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'Both of your hands can touch both walls': Former prisoner describes the psychological toll of solitary confinement

Adriana Belmonte
·Senior Editor
·10-min read

Listen on Apple Podcasts | Google Podcasts

This is part 3 of Yahoo Finance’s Illegal Tender podcast about the prison industry. Listen to the series here.

Johnny Perez, who spent 13 years in prison for first-degree robbery, vividly remembers solitary confinement.

“If you close your eyes for a second and you reach out both hands — imagine that both of your hands can touch both walls of the room,” Perez, who currently works as a criminal justice activist as the director of U.S. prison programs for the National Religious Campaign Against Torture, told Yahoo Finance’s Illegal Tender. “That's how small it is. The cell is a little bit longer than your bed, except that I'm six feet tall. So when I stretch my legs out, I can touch the edge of the bed. So a lot of times I used to sleep with my knees tucked into my chest. The room is very small, very quiet, very hot in the summer, very cold in the winter... During the day, sometimes it gets so noisy listening to the yells and sounds, and of other people who are locked inside of their cells, that it's really hard to sleep. Psychologically, you try to escape because there's really nothing to do.”

To pass the time, Perez would sleep all day — but that meant he would be up all night — and he read. Prisoners in solitary were allowed two books a week, 10 pieces of mail at a time, five magazines, and 10 pictures. At the same time, those in solitary are only allocated one set of clothing and only one layer of clothing at a time aside from underwear. And the toilet may or may not work.

Jared Peartree, 19, poses for a photograph outside his grandmother's house in the Brooklyn borough of New York, October 2, 2014. (REUTERS/Elizabeth Shafiroff)
Former Rikers inmate Jared Peartree, 19, poses for a photograph outside his grandmother's house in the Brooklyn borough of New York, October 2, 2014. (REUTERS/Elizabeth Shafiroff)

“The toilet is right next to the bed,” he continued. “So when you lay down, the toilet is going to be as close to you in the bed. There were times when I would put my head there the way, but because, of course, correction officers have to see you when they walk by to make sure that you didn't kill yourself, commit suicide or harm yourself in any way, you have to lay in a bed in a way the officer can see you and that a lot of times is your head directly adjacent to the toilet. If you have a good cell, the toilet will flush. If you have a bad cell, the toilet won't flush. If you need a fix, it can take days for that toilet to get fixed, you get one roll of toilet tissue per week.”

If he ran out of toilet paper, Perez said he would have to “get creative” about how to replace it. Collecting toilet paper wasn’t an option: That could bring a misbehavior report for excess property, which would lead to more time in solitary.

As for eating, meals were set at a strict schedule: The first meal at 7:00 am, the second meal at noon, and the last meal at approximately 4:00-5:00 pm, meaning he would go over 14 hours without eating again.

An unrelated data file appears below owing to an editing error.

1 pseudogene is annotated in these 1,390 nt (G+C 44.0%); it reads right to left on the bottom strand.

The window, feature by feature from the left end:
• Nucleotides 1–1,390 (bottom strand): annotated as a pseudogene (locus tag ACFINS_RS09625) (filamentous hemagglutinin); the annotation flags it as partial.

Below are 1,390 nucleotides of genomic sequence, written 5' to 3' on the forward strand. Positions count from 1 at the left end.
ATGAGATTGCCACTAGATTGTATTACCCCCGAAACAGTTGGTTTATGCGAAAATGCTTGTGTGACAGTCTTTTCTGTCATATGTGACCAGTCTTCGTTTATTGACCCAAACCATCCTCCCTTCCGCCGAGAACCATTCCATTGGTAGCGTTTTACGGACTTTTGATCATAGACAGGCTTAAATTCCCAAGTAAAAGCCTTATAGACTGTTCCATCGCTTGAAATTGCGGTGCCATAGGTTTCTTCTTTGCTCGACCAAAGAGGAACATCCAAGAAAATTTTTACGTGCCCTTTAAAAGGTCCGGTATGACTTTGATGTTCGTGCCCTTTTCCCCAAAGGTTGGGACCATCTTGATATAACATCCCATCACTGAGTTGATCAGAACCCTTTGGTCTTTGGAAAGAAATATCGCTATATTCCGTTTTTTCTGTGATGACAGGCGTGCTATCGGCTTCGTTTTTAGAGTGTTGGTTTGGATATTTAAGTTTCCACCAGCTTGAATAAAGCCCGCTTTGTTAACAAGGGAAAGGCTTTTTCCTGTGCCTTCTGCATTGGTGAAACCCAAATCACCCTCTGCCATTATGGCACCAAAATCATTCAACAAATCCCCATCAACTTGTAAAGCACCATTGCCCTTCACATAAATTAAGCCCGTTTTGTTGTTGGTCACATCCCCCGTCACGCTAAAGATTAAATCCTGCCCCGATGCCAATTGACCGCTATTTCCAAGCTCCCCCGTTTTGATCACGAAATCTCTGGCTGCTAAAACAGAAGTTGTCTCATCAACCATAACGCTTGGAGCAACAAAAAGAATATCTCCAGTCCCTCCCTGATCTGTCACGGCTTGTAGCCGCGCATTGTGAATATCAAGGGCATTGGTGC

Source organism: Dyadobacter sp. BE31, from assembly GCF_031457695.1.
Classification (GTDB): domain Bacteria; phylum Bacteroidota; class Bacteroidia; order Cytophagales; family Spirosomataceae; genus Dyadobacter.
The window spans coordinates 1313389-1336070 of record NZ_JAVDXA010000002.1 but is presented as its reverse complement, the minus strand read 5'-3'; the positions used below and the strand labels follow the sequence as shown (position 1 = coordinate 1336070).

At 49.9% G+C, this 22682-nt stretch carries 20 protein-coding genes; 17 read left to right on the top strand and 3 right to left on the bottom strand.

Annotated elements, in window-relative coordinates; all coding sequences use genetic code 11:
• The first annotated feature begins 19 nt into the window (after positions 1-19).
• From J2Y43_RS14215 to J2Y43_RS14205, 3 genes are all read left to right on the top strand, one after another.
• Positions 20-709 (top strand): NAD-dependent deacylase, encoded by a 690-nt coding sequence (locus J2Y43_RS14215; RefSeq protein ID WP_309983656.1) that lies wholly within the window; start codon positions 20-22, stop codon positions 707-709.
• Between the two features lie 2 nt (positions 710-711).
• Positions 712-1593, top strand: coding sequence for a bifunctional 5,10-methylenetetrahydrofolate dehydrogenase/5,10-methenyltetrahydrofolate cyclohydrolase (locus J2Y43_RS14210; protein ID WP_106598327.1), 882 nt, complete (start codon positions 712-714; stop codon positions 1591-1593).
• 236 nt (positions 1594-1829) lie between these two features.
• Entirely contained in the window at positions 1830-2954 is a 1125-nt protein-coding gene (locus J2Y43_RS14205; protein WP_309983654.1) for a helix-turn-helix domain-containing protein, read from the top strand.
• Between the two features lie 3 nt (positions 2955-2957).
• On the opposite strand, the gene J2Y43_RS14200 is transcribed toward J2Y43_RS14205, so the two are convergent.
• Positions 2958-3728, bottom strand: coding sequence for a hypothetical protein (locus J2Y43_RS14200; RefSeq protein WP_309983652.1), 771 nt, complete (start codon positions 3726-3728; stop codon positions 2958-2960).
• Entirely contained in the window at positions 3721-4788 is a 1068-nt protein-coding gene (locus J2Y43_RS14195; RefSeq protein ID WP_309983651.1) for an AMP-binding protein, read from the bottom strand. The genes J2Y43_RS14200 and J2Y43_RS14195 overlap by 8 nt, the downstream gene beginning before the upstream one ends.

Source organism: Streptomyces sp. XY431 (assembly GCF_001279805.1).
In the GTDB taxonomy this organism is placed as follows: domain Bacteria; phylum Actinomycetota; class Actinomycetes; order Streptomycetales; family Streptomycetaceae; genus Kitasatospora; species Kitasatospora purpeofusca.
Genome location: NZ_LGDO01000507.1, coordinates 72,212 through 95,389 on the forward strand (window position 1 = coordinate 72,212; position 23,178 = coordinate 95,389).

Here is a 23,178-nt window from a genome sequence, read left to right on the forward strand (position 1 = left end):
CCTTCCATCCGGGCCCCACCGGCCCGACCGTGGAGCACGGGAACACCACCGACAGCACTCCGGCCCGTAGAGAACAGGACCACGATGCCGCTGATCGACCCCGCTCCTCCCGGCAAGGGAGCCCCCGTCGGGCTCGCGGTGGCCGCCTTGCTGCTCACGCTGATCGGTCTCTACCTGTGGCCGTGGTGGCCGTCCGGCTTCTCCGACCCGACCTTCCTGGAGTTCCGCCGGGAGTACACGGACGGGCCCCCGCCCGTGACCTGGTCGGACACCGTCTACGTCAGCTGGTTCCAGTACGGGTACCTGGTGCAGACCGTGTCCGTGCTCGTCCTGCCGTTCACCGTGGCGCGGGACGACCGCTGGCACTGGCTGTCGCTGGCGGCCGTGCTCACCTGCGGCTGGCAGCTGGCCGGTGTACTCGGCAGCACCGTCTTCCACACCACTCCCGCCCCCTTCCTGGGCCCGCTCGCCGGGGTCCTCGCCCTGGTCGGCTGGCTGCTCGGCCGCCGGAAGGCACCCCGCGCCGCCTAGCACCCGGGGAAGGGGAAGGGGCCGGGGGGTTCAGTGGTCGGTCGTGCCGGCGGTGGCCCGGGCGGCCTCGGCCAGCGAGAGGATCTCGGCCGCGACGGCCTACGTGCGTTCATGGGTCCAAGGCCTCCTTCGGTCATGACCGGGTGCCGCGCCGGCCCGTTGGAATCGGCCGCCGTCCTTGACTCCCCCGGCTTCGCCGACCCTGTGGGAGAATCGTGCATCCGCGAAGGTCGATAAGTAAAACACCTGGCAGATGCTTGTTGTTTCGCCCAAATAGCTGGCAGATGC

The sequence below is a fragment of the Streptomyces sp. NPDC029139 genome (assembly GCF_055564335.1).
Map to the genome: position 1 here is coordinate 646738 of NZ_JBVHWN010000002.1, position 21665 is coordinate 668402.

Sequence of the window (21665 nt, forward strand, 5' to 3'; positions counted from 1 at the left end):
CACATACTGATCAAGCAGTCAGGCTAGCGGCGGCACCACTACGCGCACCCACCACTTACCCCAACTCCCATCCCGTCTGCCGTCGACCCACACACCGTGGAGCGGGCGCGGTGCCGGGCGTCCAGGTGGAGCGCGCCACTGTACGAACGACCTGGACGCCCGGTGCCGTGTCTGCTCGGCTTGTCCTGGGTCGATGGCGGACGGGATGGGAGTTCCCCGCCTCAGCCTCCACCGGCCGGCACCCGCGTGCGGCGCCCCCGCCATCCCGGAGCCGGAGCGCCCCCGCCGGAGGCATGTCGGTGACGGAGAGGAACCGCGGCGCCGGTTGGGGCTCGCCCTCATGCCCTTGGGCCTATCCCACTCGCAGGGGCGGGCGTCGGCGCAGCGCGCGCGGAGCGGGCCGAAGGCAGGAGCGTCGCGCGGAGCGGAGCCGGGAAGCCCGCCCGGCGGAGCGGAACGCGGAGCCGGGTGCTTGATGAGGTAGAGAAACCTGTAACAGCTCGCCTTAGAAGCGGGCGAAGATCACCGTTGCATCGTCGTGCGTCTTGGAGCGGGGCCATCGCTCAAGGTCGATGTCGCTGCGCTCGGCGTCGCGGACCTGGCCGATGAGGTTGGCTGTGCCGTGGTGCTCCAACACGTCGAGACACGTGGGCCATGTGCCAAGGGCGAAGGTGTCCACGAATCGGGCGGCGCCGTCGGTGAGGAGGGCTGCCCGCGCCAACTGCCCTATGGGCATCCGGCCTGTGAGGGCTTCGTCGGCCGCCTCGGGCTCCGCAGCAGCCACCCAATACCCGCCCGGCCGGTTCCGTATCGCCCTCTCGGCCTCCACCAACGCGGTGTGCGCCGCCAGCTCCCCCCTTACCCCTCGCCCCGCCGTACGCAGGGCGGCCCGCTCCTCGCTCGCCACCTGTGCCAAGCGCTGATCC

“So you have to be mindful about how much you exercise,” Perez said. “You have to be mindful about how much you talk. You have to be mindful about how much energy you use, because you're going to be famished. I went in weighing 175 and went out a weighing about 155 after doing 10 months straight in solitary.”

This is part 3 of Yahoo Finance’s Illegal Tender podcast about the prison industry. Listen to the series here.

‘We have this need to hear a human voice and to touch people’

Approximately 61,000 individuals were placed into solitary in 2017, out of 1.49 million people incarcerated, according to research from Yale University School of Law. For anyone who has experience solitary confinement, the severely confined space and various restrictions clearly take a toll on mental health.

“We have this need to hear a human voice and to touch people,” Perez said. “There's this study with music and this ecosystem of how we're all connected and in solitary, the most dehumanizing pieces are the fact that you have little to no meaningful human interactions. The only person that I spoke to was the same person, the officer that brought me my food three times a day or that walked by my cell to ensure that I didn't commit suicide. But when this one person doesn't talk to you, when this one person doesn't even look at you sometimes for days or weeks at a time, it does kind of chip at you a little bit. When you don't have nobody to talk to, you'll find that you'll end up talking to yourself, you'll talk loud.”

In New York, between 2015 and 2019, “the rate of suicide by persons in solitary confinement was more than five times the rate for the rest of the New York prison population,” according to the New York Campaign for Alternatives to Isolated Confinement. And, according to the data, at least 1/3 of all suicides that occurred in solitary confinement in 2019. And the rate of suicides in solitary in state prisons was 10 times the national prison suicide rate.

PARK CITY, UT - JANUARY 20:  Bill Cobb, Lavette Mayes, Jason Hernandez, Daveed Diggs, Johnny Perez and Deputy National Political Director and Director of Campaign for Smart Justice for ACLU Udi Ofer attend a panel discussion for the screening of Mass Incarceration: An Animated Story at The Claim Jumper on January 20, 2018 in Park City, Utah.  (Photo by Daniel Boczarski/Getty Images for ACLU)
Johnny Perez (second from right) and others attend a panel discussion for the screening of "Mass Incarceration: An Animated Story" at The Claim Jumper on January 20, 2018 in Park City, Utah. (Photo by Daniel Boczarski/Getty Images for ACLU)